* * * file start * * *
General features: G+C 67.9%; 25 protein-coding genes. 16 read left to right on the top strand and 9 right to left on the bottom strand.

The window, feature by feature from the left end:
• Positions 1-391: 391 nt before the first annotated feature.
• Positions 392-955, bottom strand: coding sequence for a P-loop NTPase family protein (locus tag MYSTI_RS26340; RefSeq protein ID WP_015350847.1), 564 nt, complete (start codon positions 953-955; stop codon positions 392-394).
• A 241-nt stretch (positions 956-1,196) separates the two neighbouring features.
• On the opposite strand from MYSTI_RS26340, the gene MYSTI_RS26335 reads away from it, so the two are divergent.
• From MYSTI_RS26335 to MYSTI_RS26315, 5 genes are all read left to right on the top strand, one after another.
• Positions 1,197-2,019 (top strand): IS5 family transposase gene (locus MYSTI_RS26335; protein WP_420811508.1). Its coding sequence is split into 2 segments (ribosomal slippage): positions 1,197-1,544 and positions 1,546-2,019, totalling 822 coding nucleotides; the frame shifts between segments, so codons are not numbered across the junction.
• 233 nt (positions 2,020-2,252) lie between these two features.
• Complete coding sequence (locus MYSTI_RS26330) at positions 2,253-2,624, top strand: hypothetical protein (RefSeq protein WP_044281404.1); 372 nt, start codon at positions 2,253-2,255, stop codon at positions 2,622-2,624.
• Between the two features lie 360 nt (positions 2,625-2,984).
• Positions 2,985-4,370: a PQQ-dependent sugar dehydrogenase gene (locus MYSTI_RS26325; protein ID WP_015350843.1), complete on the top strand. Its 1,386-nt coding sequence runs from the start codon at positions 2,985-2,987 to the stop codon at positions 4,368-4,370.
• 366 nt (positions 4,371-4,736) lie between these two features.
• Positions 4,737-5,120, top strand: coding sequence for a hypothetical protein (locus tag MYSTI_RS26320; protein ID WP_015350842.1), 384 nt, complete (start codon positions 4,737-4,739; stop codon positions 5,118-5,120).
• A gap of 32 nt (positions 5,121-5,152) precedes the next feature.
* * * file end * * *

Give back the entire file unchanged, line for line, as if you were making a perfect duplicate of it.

General features: G+C 67.9%; 25 protein-coding genes. 16 read left to right on the top strand and 9 right to left on the bottom strand.

The window, feature by feature from the left end:
• Positions 1-391: 391 nt before the first annotated feature.
• Positions 392-955, bottom strand: coding sequence for a P-loop NTPase family protein (locus tag MYSTI_RS26340; RefSeq protein ID WP_015350847.1), 564 nt, complete (start codon positions 953-955; stop codon positions 392-394).
• A 241-nt stretch (positions 956-1,196) separates the two neighbouring features.
• On the opposite strand from MYSTI_RS26340, the gene MYSTI_RS26335 reads away from it, so the two are divergent.
• From MYSTI_RS26335 to MYSTI_RS26315, 5 genes are all read left to right on the top strand, one after another.
• Positions 1,197-2,019 (top strand): IS5 family transposase gene (locus MYSTI_RS26335; protein WP_420811508.1). Its coding sequence is split into 2 segments (ribosomal slippage): positions 1,197-1,544 and positions 1,546-2,019, totalling 822 coding nucleotides; the frame shifts between segments, so codons are not numbered across the junction.
• 233 nt (positions 2,020-2,252) lie between these two features.
• Complete coding sequence (locus MYSTI_RS26330) at positions 2,253-2,624, top strand: hypothetical protein (RefSeq protein WP_044281404.1); 372 nt, start codon at positions 2,253-2,255, stop codon at positions 2,622-2,624.
• Between the two features lie 360 nt (positions 2,625-2,984).
• Positions 2,985-4,370: a PQQ-dependent sugar dehydrogenase gene (locus MYSTI_RS26325; protein ID WP_015350843.1), complete on the top strand. Its 1,386-nt coding sequence runs from the start codon at positions 2,985-2,987 to the stop codon at positions 4,368-4,370.
• 366 nt (positions 4,371-4,736) lie between these two features.
• Positions 4,737-5,120, top strand: coding sequence for a hypothetical protein (locus tag MYSTI_RS26320; protein ID WP_015350842.1), 384 nt, complete (start codon positions 4,737-4,739; stop codon positions 5,118-5,120).
• A gap of 32 nt (positions 5,121-5,152) precedes the next feature.